is the county seat of Whatcom County in the U.S. state of Washington. It is situated on Bellingham Bay, which is protected by Lummi Island, Portage Island, and the Lummi Peninsula, and opens onto the Strait of Georgia. It lies west of Mount Baker and Lake Whatcom (from which it gets its drinking water) and north of the Chuckanut Mountains and Skagit Valley. Whatcom Creek runs through the center of the city.
Census Bureau estimate placed Bellingham's 2003 population at 71,289, and a recent calculation pushes it to 74,770. Bellingham has recently experienced an increase in real estate prices. As of Fall 2006, real estate prices seem to be leveling out.
The boundaries of the city encompass the former towns of Fairhaven (now home to the southern ferry terminus of the Alaska Marine Highway System), New Whatcom, and others. Bellingham is home to Whatcom Community College; Bellingham Technical College; and Western Washington University, which includes, among others, Fairhaven College, Huxley College, and the Woodring College of Education.
The Bellingham International Airport serves regularly scheduled commuter flights to and from Seattle, Salt Lake City, Utah and Las Vegas, Nevada and now Palm Springs, CA. As of August, 2004, the airport is home of the U.S. Department of Homeland Security's first Air and Marine Operations Center, to assist with border surveillance. Amtrak Cascades provides Bellingham with regularly scheduled passenger rail service to Seattle and Vancouver, BC.
Whatcom Creek, South Downtown Bellingham, and Sehome Hill as seen from Maritime Heritage Park. The mouth of Whatcom Creek is obscured to the lower right.
The name of Bellingham is derived from the bay which the city is situated on. George Vancouver, who visited the area in June 1792, named the bay for Sir William Bellingham, the controller of the storekeeper's account of the Royal Navy.
The first white settlers reached the area in 1854. Local history and legend credit one "Blanket" Bill Jarman as the first white man to reside in the area . The original settlement was named Whatcom, located where Whatcom Creek empties into the bay. In 1858, the Fraser Canyon Gold Rush caused thousands of miners, storekeepers, and scalawags to head north from California. Whatcom grew overnight from a small northwest mill town to a bustling seaport, the basetown for the Whatcom Trail, which led to the Fraser Canyon goldfields, used in open defiance of colonial Governor James Douglas's edict that all entry to the gold colony be made via Victoria, British Columbia. The first brick building in Washington was built at this time, the T.G. Richards brick warehouse. The first newspaper in Whatcom County, the Northern Light, was published by William Bausman during the boom. Just as soon as it started, the boom went bust with the miners being forced to stop at Victoria, B.C. for a permit before heading to the mining fields. Whatcom's population dropped almost as quickly as it had grown, and the sleepy little town on the bay returned.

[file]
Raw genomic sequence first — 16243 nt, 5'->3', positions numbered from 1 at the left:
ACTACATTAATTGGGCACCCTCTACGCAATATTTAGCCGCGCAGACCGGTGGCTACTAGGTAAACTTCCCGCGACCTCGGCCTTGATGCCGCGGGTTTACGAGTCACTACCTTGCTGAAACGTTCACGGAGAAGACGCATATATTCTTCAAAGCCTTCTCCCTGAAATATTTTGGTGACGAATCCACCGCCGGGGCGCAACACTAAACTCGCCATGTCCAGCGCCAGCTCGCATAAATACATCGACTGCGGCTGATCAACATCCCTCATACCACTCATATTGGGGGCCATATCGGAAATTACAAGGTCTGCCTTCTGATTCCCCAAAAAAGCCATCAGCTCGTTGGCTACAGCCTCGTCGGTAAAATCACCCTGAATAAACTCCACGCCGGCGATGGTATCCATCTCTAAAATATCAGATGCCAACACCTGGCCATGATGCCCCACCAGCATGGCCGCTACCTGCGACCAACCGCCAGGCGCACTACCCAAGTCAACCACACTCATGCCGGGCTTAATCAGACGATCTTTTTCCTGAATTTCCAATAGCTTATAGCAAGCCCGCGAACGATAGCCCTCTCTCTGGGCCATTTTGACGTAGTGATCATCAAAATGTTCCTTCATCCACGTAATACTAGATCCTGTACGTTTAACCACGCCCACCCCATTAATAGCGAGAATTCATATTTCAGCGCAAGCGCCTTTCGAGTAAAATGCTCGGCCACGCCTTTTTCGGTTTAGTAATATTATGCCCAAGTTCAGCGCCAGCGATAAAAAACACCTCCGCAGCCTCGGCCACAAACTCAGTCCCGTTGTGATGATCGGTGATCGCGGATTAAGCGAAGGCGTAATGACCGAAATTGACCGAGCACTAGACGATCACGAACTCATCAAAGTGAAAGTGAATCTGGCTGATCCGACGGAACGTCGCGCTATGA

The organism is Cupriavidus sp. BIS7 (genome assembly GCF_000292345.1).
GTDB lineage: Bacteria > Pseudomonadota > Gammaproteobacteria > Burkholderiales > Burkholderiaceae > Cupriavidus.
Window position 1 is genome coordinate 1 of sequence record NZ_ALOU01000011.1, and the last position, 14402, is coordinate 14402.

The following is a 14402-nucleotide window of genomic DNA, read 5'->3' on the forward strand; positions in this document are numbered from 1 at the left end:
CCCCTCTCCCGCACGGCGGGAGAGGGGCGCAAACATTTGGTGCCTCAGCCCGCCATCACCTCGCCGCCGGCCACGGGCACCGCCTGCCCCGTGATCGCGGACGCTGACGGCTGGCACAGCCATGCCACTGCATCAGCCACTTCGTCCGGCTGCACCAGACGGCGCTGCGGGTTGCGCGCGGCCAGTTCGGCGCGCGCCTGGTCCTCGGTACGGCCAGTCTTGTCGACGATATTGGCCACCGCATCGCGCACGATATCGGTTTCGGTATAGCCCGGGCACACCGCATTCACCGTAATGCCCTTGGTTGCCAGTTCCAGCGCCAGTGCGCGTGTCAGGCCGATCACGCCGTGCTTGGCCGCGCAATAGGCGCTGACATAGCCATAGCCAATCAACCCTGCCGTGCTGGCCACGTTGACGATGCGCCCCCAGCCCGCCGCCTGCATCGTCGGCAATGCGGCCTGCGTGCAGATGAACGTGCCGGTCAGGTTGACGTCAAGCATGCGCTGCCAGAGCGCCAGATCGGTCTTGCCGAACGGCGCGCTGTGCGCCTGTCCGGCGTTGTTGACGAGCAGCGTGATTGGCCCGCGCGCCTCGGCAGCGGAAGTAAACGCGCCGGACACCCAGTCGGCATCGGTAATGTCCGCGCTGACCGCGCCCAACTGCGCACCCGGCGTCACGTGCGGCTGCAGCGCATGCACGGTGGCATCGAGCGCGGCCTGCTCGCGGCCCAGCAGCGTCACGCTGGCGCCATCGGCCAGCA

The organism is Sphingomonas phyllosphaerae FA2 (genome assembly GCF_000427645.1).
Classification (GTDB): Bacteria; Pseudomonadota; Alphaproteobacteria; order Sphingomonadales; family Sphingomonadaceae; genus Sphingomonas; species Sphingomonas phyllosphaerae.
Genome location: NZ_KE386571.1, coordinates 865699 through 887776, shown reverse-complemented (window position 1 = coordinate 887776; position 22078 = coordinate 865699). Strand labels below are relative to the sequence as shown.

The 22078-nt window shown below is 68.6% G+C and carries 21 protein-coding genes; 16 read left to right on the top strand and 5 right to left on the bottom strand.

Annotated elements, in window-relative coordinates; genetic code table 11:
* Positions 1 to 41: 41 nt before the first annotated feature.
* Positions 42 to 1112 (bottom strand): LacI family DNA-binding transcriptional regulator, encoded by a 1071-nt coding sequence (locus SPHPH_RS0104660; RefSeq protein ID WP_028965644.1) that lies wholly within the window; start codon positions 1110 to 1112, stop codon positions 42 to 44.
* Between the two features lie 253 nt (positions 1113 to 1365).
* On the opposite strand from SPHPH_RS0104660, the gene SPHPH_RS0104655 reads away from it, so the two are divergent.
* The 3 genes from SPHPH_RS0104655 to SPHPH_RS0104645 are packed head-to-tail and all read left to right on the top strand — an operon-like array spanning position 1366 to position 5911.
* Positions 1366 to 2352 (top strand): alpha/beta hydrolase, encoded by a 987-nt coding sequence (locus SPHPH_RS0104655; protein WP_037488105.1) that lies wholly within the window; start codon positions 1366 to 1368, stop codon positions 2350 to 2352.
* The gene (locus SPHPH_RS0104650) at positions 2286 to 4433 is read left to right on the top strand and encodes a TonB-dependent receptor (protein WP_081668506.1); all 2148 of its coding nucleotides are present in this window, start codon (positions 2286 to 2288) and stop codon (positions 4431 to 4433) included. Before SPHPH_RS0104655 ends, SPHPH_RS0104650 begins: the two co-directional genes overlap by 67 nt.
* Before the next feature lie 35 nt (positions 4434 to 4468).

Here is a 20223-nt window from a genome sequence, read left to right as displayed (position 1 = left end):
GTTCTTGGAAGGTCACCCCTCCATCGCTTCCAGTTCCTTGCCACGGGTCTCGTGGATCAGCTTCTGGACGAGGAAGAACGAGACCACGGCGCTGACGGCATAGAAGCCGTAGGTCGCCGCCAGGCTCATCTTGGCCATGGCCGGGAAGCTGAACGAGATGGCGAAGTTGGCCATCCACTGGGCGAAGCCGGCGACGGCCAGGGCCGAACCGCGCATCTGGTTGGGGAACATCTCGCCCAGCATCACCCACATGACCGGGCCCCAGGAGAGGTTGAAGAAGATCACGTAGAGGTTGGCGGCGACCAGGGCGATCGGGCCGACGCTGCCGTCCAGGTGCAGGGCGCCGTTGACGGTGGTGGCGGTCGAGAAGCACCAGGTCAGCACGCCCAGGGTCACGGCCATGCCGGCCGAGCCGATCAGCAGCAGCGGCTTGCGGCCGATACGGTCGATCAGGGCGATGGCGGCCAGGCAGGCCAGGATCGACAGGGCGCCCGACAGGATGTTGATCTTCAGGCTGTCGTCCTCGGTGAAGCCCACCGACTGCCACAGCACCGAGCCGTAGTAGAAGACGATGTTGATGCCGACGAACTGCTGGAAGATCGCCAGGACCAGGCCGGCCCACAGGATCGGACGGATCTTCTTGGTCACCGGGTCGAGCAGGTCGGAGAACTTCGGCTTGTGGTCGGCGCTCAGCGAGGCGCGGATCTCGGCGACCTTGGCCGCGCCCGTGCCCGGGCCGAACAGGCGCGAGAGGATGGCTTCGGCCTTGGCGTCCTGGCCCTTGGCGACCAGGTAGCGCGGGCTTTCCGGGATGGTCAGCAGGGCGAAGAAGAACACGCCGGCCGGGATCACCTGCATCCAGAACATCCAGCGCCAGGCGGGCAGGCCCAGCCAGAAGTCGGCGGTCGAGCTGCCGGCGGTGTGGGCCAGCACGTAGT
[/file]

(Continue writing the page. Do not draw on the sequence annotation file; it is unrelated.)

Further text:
was commonplace near town, with the Blue Canyon mine at Lake Whatcom being the site of Washington's worst industrial accident, which occurred April 8, 1895. In time, the mines were closed down and sealed off.
Bellingham was officially incorporated on November 4, 1903. It was the result of the consolidation of four towns initially situated around Bellingham Bay: Whatcom, Sehome, Bellingham, and Fairhaven. A fictionalized account of the history of Bellingham in this era is "The Living" by Annie Dillard.
The corner of Railroad and Holly Street in historic downtown Bellingham as it appeared in 2004